Many things can cause a head-on accident with a truck and the victims frequently suffer severe injuries. Those victims who are injured can pursue a claim against the truck driver or other party if they are able to prove liability.
Causes of Head-on Truck Accidents
Head-on truck accidents can be the fault of either the truck driver or the driver of a passenger car involved. Below are some common causes of head-on truck accidents.
- Taking a turn too quickly
- Drunk driving
- Falling asleep behind the wheel
- Driving while distracted
- Inclement weather (icy roads)
- Making a left turn across traffic
While weather is an unpredictable element that can lead to a head-on truck accident, most of these collisions are avoidable and caused by the error of one of the drivers involved.
Injuries Sustained from Head-on Truck Accidents
Injuries may cause permanent impairment and disability for the victim(s). Examples of injuries that can have a long-lasting effect include spinal cord injuries, traumatic brain injuries, internal injuries, burn injuries and injuries to bones or joints.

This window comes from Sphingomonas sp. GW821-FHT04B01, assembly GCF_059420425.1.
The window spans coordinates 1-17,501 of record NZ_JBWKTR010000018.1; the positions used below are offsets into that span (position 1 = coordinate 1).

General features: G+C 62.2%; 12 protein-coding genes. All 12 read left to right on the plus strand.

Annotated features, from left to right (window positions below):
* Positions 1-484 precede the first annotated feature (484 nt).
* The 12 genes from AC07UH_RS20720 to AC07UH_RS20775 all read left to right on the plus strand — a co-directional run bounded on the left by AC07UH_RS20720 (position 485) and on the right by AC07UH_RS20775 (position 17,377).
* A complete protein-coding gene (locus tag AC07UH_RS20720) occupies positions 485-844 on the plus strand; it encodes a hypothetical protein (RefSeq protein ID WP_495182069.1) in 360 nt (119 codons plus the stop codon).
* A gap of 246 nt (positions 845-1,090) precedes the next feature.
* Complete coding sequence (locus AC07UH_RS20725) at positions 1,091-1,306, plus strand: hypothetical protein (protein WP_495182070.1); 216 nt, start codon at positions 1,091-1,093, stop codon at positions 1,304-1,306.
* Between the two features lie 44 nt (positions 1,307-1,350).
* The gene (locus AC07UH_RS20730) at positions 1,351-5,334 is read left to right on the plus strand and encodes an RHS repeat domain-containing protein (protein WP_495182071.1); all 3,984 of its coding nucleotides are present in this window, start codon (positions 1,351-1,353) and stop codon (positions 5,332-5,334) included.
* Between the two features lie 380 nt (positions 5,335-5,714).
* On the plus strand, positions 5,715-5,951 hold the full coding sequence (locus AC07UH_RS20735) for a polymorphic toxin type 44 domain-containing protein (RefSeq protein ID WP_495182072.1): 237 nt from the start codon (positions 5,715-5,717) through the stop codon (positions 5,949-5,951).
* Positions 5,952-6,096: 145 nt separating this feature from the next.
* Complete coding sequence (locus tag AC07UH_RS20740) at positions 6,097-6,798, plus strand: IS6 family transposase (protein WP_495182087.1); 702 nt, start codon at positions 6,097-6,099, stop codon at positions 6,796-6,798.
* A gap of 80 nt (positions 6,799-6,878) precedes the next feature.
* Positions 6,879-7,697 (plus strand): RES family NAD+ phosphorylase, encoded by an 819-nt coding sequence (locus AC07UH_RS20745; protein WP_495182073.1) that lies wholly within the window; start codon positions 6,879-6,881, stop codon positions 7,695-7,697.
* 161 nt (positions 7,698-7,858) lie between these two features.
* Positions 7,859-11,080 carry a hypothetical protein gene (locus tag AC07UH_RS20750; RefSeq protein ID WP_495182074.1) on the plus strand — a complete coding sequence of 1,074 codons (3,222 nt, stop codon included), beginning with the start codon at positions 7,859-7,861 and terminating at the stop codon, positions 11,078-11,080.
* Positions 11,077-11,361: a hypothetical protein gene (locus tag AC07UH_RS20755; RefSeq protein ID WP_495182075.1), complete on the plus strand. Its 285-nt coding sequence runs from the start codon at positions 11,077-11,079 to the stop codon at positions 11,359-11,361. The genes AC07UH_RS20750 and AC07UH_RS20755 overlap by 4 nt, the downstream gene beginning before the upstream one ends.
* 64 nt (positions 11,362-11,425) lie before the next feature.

Seeking Damages for Serious Injuries in a Head-on Truck Accident
Head-on truck accidents often result in injuries considered to be severe under Pennsylvania’s severe injury threshold. This threshold must be met for a victim to file a lawsuit for pain and suffering if the injured driver has limited tort insurance; those with full tort can file a suit for pain and suffering even if they don’t meet the threshold.
As part of recovering damages, the victim will have to prove the liability of the at-fault driver. If the truck driver did anything dangerous or negligent that caused the accident, they may be liable for damages. Keep in mind as well that a truck company may be liable for its drivers’ actions. So injured parties can file a claim against the trucking company if hurt in an accident that the truck driver caused.
Under Pennsylvania Code Section 7102, if the claimant is partially at fault for the accident, he is able to recover damages minus his percentage of fault. So if the injured claimant is 10 percent at fault and suffered $10,000 in damages, he can only recover $9,000.
Talk to a Truck Accident Attorney Today
Comparative negligence can be complex and confusing, and can proving the liability of the at-fault party and filing a claim for damages. To help clarify things, contact the attorneys at Cordisco & Saile LLC today. Contact us to schedule an appointment or reach us at (215) 642-2335.